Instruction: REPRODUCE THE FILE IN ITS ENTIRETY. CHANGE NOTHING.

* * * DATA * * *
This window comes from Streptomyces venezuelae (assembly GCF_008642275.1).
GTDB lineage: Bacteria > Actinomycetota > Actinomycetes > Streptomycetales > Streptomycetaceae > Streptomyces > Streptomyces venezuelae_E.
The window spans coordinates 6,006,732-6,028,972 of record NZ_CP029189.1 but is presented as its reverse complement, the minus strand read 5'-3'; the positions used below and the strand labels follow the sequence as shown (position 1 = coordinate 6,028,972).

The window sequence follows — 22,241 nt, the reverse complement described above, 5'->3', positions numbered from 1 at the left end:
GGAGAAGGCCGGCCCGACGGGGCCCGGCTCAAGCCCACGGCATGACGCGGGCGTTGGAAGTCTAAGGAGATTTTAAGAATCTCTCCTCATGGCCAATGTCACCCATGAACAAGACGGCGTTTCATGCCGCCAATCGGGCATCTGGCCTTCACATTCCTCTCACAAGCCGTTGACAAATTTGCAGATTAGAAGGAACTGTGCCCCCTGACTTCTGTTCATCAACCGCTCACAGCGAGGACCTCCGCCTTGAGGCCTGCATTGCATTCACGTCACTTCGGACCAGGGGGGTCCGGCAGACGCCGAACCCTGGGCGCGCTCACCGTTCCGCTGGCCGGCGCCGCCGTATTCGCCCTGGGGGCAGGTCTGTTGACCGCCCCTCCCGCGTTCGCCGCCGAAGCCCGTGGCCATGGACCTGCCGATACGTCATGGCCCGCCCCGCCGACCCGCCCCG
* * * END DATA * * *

This window comes from Streptomyces venezuelae (assembly GCF_008642275.1).
GTDB lineage: Bacteria > Actinomycetota > Actinomycetes > Streptomycetales > Streptomycetaceae > Streptomyces > Streptomyces venezuelae_E.
The window spans coordinates 6,006,732-6,028,972 of record NZ_CP029189.1 but is presented as its reverse complement, the minus strand read 5'-3'; the positions used below and the strand labels follow the sequence as shown (position 1 = coordinate 6,028,972).

The window sequence follows — 22,241 nt, the reverse complement described above, 5'->3', positions numbered from 1 at the left end:
GGAGAAGGCCGGCCCGACGGGGCCCGGCTCAAGCCCACGGCATGACGCGGGCGTTGGAAGTCTAAGGAGATTTTAAGAATCTCTCCTCATGGCCAATGTCACCCATGAACAAGACGGCGTTTCATGCCGCCAATCGGGCATCTGGCCTTCACATTCCTCTCACAAGCCGTTGACAAATTTGCAGATTAGAAGGAACTGTGCCCCCTGACTTCTGTTCATCAACCGCTCACAGCGAGGACCTCCGCCTTGAGGCCTGCATTGCATTCACGTCACTTCGGACCAGGGGGGTCCGGCAGACGCCGAACCCTGGGCGCGCTCACCGTTCCGCTGGCCGGCGCCGCCGTATTCGCCCTGGGGGCAGGTCTGTTGACCGCCCCTCCCGCGTTCGCCGCCGAAGCCCGTGGCCATGGACCTGCCGATACGTCATGGCCCGCCCCGCCGACCCGCCCCG